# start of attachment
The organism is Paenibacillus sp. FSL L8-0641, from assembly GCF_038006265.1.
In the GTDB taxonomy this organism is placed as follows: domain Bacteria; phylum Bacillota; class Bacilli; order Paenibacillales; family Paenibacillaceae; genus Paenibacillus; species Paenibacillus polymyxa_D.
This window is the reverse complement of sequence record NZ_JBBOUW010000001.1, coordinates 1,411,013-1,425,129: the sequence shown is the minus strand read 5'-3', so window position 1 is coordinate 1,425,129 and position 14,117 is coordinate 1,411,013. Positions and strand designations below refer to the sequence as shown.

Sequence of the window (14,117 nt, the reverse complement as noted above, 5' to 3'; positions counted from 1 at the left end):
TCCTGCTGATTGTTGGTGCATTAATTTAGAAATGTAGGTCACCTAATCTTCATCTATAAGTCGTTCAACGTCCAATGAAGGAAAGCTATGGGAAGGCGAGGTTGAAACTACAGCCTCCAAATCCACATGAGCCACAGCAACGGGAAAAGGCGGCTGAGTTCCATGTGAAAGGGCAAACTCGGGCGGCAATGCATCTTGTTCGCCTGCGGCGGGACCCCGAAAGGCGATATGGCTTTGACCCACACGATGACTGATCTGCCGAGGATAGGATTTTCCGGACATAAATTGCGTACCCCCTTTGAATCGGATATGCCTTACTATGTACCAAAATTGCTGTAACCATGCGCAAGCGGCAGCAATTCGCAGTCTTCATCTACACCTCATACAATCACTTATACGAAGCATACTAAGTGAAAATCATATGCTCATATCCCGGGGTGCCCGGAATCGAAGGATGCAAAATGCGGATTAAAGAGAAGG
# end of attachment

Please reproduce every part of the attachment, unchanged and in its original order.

The organism is Paenibacillus sp. FSL L8-0641, from assembly GCF_038006265.1.
In the GTDB taxonomy this organism is placed as follows: domain Bacteria; phylum Bacillota; class Bacilli; order Paenibacillales; family Paenibacillaceae; genus Paenibacillus; species Paenibacillus polymyxa_D.
This window is the reverse complement of sequence record NZ_JBBOUW010000001.1, coordinates 1,411,013-1,425,129: the sequence shown is the minus strand read 5'-3', so window position 1 is coordinate 1,425,129 and position 14,117 is coordinate 1,411,013. Positions and strand designations below refer to the sequence as shown.

Sequence of the window (14,117 nt, the reverse complement as noted above, 5' to 3'; positions counted from 1 at the left end):
TCCTGCTGATTGTTGGTGCATTAATTTAGAAATGTAGGTCACCTAATCTTCATCTATAAGTCGTTCAACGTCCAATGAAGGAAAGCTATGGGAAGGCGAGGTTGAAACTACAGCCTCCAAATCCACATGAGCCACAGCAACGGGAAAAGGCGGCTGAGTTCCATGTGAAAGGGCAAACTCGGGCGGCAATGCATCTTGTTCGCCTGCGGCGGGACCCCGAAAGGCGATATGGCTTTGACCCACACGATGACTGATCTGCCGAGGATAGGATTTTCCGGACATAAATTGCGTACCCCCTTTGAATCGGATATGCCTTACTATGTACCAAAATTGCTGTAACCATGCGCAAGCGGCAGCAATTCGCAGTCTTCATCTACACCTCATACAATCACTTATACGAAGCATACTAAGTGAAAATCATATGCTCATATCCCGGGGTGCCCGGAATCGAAGGATGCAAAATGCGGATTAAAGAGAAGG